rising from the dust

Let me ask you a question: “In times of crisis brought on by natural disasters, what human tendency reveals itself most often?”

A) The tendency to plunder like pirates, steal food from starving children, and sink to the lowest form of respectability possible

B) Service and goodwill and love for all mankind

Your answer?

In a geology class I had a few semesters ago, that question was on one of my tests. I chose B) Love. I got it wrong.

Apparently, when something bad happens in the world, it’s more likely that people will lose all semblance of humanity and turn into a dreg of society rather than work together to make things better.

This disturbed me. Perhaps because of where I live, I don’t realize exactly how terrible conditions can become in such a situation. I always hear about relief efforts, but apparently very little about the places we are relieving.

I admit, I felt a bit downcast about the condition of the human race. If we can’t help each other with basic survival needs, then what hope is there in any other situation?

On May 12, 2008, a massive (magnitude 8.0) earthquake shook the core of China. Dubbed the Sichuan earthquake, it resulted in the deaths of 70,000 people and condemned 4.8 million to homelessness (info and links here).

No words can capture the tragedy of this event, so I won’t attempt. However, a small story caught my eye. Chengdu, the capital of Sichuan province, devoted a page to Jiang Xiaojuan, a policewoman whom they named a hero.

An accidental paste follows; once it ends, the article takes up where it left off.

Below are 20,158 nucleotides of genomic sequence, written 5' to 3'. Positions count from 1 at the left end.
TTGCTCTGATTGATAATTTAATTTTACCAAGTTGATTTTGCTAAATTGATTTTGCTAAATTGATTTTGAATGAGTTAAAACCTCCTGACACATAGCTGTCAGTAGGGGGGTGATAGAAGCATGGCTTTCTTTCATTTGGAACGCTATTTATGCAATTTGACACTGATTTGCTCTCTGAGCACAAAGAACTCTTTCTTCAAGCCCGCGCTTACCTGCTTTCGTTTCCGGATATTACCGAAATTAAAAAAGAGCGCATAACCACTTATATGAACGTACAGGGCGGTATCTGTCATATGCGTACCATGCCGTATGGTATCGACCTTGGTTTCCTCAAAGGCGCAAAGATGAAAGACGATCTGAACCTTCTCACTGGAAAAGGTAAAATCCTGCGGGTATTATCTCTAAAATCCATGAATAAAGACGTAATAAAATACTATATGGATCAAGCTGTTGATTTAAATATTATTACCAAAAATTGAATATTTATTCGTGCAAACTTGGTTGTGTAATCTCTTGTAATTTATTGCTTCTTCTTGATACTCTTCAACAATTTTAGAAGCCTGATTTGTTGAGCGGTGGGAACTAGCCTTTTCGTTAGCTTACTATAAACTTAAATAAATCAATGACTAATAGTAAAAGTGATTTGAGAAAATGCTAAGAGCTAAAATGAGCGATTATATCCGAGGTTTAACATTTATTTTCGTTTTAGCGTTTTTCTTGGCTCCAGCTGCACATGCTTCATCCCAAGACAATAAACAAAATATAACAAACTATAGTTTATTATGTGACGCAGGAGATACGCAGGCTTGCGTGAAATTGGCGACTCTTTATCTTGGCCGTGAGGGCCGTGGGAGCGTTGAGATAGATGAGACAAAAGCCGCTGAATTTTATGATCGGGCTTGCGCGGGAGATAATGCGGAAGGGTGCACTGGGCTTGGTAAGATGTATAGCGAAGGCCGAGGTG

The Hero

Three Chinese mothers, traumatized by the event, stopped giving milk. Five other mothers were killed in the earthquake, and the orphanage in which their babies were placed had no powered milk. Xiaojuan, a 29-year-old who had recently given birth, breastfed those eight babies until they were placed in better conditions, saving their lives.

It’s because of people like her that I chose answer ‘B’ on my test. My hope is that we’ll reach a point when I can select that answer and get it right.


Xiaojuan has since been awarded the titles of “hero and model police officer,” “excellent member of the Communist Party,” and became the vice commissar of the Communist Party of China Committee of the Jiangyou Public Security Bureau.

This ignited debate. Some said that public office shouldn’t be used to promote a moral model. She should have been promoted based on merit and capabilities rather than good deeds.

Others supported the decision, saying that Xiaojuan’s actions showed that she was a good public servant.


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